The Great Unwelcome

Wednesday I took part in a peaceful and rather large protest against George Bush. As an environmentalist, humanitarian and pacifist, I felt it was my duty to take part in this action to oppose a man and mentality that is in obvious and disasterous conflict with the beliefs I hold dear and the well being of the world in which we live. It was quite a rewarding and beautiful experience that I feel warm-hearted to be able to share with you.

My day began (or continued, as I worked from 7 to 7 the night before and did not manage to sleep before needing to leave for the protesting) with a bus trip to the initial gathering point for the protest. While on the bus I encountered several protesters and spoke with a man who would be unable to attend. The man is an educator who this day would be teaching a blind child with very conservative parents. He jested about taking the child to experience the positive energy of the protests and shared some of his thoughts on the event. It was heartening to talk with others of a like mind before arriving.

When I did arrive a large number of people had already gathered at Grand Parade, showing their opposition to a senseless war and a foul leader beneath a monument meant to honor the sacrifices of those who died to secure freedom. What more fitting living tribute could have been made to those souls than to work to prevent future violence of the sort they opposed and suffered?
I met with my sister Ilea and her boyfriend Greg there and talked with them for much of the time spent waiting for the march to begin. There were speaches given detailing the reasons we were gathered to protest, songs sung and plans shared. Among the highlights of this time was a song by the Raging Grannies, a group of older women who have been in opposition of the invasion of Iraq since before it began.

I was very pleasantly surprised to meet with my former minister Rev. Gary Burrill (author of Away) at the protest. I remember he had organized protests at his churches and is quite a progressive man. I always found him to be congenial and to have a kind and sincere disposition. Ilea mentioned that he had also brought other members of the communities he served and his own children to join in the actions. I have long admired him and am certainly thankful to have him represent his faith and the community I grew up in.

Before long the march to Pier 21 began, with over 4,000 people (4,000 being the low estimate, with some estimates as high as 7,000) filling the street, brandishing many inventive banners, costumes, displays and signs.

“Their signs ran the gamut: one said “Buddists against the Empire”. A young woman’s said, “Get your rockets out of my space.” “Less Bush more Trees”, “How many lives per gallon”, and “Stop Mad Cowboy Disease” were others. A car sported artsy wooden shingles and a huge sign bolted to the front which read: SMUSH BUSH. A pair of brilliant red hands, each on a stick, appealed to the blood on George W. Bush’s hands.” (HPC)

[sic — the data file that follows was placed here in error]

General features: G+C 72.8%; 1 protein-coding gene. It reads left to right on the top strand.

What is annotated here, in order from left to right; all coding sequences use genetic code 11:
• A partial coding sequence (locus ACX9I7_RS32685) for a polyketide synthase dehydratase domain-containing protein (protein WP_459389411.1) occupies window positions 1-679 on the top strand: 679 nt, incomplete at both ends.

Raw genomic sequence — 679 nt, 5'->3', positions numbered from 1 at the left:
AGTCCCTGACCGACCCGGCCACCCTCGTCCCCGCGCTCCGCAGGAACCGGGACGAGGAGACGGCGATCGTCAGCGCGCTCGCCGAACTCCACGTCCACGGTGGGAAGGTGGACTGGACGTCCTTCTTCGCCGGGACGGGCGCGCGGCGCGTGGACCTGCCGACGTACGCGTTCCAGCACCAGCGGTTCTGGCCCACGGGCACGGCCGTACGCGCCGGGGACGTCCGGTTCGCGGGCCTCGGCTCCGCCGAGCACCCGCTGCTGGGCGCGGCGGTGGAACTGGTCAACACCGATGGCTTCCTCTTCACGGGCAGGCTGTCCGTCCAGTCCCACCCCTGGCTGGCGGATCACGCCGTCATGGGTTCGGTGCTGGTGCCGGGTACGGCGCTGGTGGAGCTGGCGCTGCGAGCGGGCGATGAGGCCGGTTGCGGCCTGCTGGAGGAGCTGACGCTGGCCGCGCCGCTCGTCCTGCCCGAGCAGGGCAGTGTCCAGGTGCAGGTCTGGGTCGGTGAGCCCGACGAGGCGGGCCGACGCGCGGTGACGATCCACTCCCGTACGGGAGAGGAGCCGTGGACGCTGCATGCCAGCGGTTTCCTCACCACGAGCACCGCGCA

It was quite exhilarating to be among so many like-minded people, all gathered for such a noble cause and filled with a sense of positivity and hope.
This protest felt far more communal and convicted than had previous protests I was a part of. I’m not sure why it felt this way, but I was quite moved to be a part of something so positive and grand. Despite the slander those who dislike such protests may spread, the cross section of supporters of this event was truly vast and inclusive. People from multiple nations, all races, many religions, diverse economic backgrounds, education, careers and any other category you could think of joined with us in our opposition of Bush and his agenda.

The march proceeded through the downtown area to near where Bush was to give his speach. There we paused for a time, turning our backs to him. We then moved back to Cornwallis Park to spread our message better to those who might listen (as opposed to Bush, who obviously will not alter his course) among the media and people of Halifax.

The protest was certainly a success. It was peaceful and, I believe, an effective opposition to Bush and a sharing of our beliefs. It seems our efforts were downplayed by most media, but that should not discourage us. What we did on Wednesday was truly noble and will have an impact, even if it’s not an immediate one. It is our right and duty to continue our opposition to Bush and anyone like him who would stand in the way of us achieving a real and lasting peace. Awareness is the key, and we have awakened that in some.

Here are some more photos and some links:
Photos that were once included with this entry have been removed and may now be in my main photo album.

I’d like to thank Brian Larter for sharing most of the photos I’ve included here. He did a great job at visually documenting the protest and was kind enough to permit me to use them here.

The Halifax Peace Coalition organizes most peace protests here in Halifax and shares photos and articles for each of their events. You can find more about this protest in LOUD AND CLEAR – BUSH NOT WELCOME IN HALIFAX. Much thanks must be extended to this wonderful organization for all the great work it does. Photos shared by the organization were taken by Mason Macklem and his photos of the event can be found here.

As a late addition I have some new photos that were shared with me by Zimmute

From CBC: Halifax protest remains peaceful

14 comments on “The Great Unwelcome

  1. Sorry, but to be honest……my thought is there are so many more worthy causes to protest against. As for Bush, people need to get over it, accept it, and move on. Nothing stated is mean't to offend you personally, but…….the election is over and we need to face that fact, all of us.